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In 2014, attendance at movie theaters hit its lowest level in two decades. With growing options for streaming video and bigger screens at home, many of us don’t bother going out to the movies anymore. That leaves some mourning the loss of moviegoing as a collective social experience.

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The evolution of movies as a unifying experience for audiences actually goes way back. In a 2001 paper for International Labor and Class History, Richard Butsch traces the way that movies changed for working class audiences in the 1930s.

Long before the advent of the movie, Butsch writes, theater audiences in Jeffersonian-era cities actually took it upon themselves to adjust the content of the productions. They sometimes demanded that actors interrupt a scene to repeat a favorite line or break from the script to sing a song or dance. Unsatisfactory performers might be chased from the theater.

Around the start of the twentieth-century, nickelodeons playing silent films began opening in working-class neighborhoods, and moviegoers retained the same irreverent attitude toward the shows.

“Reformers, such as Jane Addams in Chicago and Michael Davis in New York, remarked how working-class immigrants turned these commercial spaces for movies into social clubs for their own needs,” Butsch writes. “Reformers likened it to the workingman’s club, the saloon, without alcohol and with the wife and children.”

Silent movie audiences might even direct the live piano player at a small theatre to play different music than the producers recommended, sometimes with significant effects like turning a romantic scene comic.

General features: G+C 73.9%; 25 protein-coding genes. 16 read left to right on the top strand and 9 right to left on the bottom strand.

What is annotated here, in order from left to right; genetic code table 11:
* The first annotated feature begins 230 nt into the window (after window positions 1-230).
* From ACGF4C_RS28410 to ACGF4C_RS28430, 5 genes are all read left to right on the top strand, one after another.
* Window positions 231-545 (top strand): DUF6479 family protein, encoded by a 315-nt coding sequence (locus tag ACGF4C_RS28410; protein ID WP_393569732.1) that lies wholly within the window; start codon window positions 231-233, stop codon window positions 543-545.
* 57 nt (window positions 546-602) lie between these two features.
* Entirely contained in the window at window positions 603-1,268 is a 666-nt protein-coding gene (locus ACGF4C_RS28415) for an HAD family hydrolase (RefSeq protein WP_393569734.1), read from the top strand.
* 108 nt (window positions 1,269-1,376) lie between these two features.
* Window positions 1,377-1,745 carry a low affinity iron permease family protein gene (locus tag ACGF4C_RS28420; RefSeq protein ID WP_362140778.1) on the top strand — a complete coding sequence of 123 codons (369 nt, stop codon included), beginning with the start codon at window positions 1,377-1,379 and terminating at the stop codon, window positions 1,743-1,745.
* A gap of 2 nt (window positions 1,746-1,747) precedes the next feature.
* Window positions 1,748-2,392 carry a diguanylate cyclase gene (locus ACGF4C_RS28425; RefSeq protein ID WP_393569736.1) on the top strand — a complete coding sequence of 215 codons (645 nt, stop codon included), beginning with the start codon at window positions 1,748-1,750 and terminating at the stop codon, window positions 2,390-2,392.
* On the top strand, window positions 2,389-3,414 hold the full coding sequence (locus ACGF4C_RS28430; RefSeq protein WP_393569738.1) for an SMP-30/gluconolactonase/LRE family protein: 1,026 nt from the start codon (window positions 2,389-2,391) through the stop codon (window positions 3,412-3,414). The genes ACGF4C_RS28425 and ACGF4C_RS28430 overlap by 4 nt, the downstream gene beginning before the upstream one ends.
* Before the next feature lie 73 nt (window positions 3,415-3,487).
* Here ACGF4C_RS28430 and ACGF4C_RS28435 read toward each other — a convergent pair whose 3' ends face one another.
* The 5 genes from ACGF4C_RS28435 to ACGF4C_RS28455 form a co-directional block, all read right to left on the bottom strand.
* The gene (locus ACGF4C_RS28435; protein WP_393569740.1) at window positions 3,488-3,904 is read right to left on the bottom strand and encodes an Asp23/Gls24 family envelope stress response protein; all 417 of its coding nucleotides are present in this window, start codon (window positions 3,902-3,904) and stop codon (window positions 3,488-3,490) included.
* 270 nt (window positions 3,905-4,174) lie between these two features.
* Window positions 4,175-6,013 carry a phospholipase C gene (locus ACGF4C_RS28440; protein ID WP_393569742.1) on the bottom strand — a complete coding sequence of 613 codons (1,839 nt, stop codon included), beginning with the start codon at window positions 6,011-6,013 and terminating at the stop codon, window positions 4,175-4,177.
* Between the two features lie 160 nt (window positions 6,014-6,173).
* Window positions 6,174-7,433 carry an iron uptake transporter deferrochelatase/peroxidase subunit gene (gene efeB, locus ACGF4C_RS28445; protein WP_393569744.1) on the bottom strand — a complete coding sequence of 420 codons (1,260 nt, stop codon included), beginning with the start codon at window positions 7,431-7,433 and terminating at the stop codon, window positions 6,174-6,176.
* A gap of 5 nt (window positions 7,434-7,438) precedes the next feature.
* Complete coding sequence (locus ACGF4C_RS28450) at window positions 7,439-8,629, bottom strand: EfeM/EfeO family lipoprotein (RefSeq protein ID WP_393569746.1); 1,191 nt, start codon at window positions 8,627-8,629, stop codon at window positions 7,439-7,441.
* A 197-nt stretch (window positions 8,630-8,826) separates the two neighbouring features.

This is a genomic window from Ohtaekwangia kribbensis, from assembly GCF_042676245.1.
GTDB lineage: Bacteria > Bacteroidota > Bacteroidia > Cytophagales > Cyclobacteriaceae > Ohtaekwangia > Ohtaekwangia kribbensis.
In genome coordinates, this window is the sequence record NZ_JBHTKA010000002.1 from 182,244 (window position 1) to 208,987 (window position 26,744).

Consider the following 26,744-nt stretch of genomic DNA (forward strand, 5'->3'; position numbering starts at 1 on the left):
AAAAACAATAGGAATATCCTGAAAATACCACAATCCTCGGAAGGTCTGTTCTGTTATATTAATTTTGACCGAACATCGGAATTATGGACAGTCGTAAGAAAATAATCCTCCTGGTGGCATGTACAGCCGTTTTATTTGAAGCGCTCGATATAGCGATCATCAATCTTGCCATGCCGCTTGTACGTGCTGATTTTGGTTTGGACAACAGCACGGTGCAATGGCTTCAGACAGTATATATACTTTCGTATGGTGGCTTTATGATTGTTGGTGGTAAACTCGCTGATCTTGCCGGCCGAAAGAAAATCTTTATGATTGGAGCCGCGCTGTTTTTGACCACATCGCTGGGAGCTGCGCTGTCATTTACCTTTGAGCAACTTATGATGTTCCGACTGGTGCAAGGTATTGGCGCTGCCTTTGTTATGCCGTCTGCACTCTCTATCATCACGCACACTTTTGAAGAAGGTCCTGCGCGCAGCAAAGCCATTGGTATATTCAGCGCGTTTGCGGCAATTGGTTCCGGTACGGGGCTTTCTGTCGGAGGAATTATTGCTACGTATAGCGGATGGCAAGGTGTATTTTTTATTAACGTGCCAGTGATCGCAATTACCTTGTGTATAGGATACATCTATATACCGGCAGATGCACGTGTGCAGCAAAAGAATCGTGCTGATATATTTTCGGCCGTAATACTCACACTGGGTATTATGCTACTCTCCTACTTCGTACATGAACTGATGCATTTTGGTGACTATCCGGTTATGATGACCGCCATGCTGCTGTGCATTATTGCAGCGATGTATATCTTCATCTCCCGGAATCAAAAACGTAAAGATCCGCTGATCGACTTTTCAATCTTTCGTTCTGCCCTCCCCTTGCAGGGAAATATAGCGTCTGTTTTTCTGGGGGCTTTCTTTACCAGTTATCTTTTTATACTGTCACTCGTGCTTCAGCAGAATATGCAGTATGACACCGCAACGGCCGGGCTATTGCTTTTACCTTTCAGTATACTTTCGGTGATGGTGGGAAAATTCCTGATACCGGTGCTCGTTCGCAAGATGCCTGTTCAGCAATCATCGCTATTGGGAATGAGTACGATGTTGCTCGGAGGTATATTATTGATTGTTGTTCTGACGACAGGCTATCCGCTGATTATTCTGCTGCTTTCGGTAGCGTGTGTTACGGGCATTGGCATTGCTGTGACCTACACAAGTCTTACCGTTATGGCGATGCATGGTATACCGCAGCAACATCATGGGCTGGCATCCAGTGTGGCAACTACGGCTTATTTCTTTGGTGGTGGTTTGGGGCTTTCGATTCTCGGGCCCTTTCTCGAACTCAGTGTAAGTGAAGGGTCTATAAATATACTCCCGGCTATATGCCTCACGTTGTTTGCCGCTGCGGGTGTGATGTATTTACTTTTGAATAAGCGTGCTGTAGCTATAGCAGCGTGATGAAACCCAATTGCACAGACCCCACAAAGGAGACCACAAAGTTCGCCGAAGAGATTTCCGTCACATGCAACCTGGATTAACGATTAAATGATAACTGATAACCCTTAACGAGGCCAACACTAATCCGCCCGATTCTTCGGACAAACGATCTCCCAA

But then, between 1926 and 1931, talkies took over the movie business. Suddenly, audiences needed to keep quiet to follow the show.

“Silenced, the audience seems to have become less assertive, more concentrated on the movie—except when there were problems with the projector,” Butsch writes. “When the sound was unsatisfactory, it became customary for audiences to stamp their feet and clap in unison until something was done. Projection problems broke audience absorption in the story and re-engaged them with their fellow viewers, momentarily joining them in common interest and action.”

Meanwhile, in the Depression era, owners stopped building luxurious “movie palaces” and shut down some theaters in small towns and low-income areas altogether. They also began focusing on attracting broader audiences, making the exclusively working-class theater a thing of the past.

By the mid-’30s, audience reactions were largely found only among children, or during newsreels, when people applauded or booed politicians.

The general sense of movies as a place for passive consumption still prevails today. “Working-class movie-going seems to have been transformed from a community experience into private consumption,” Butsch writes.

Which might explain why so many of us have deserted the theaters for our houses—where, after all, we can now choose exactly what we want to see while commenting as rowdily as we like on Twitter.



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International Labor and Working-Class History, No. 59, Workers and Film: As Subject and Audience (Spring, 2001), pp. 106-120
Cambridge University Press on behalf of International Labor and Working-Class, Inc.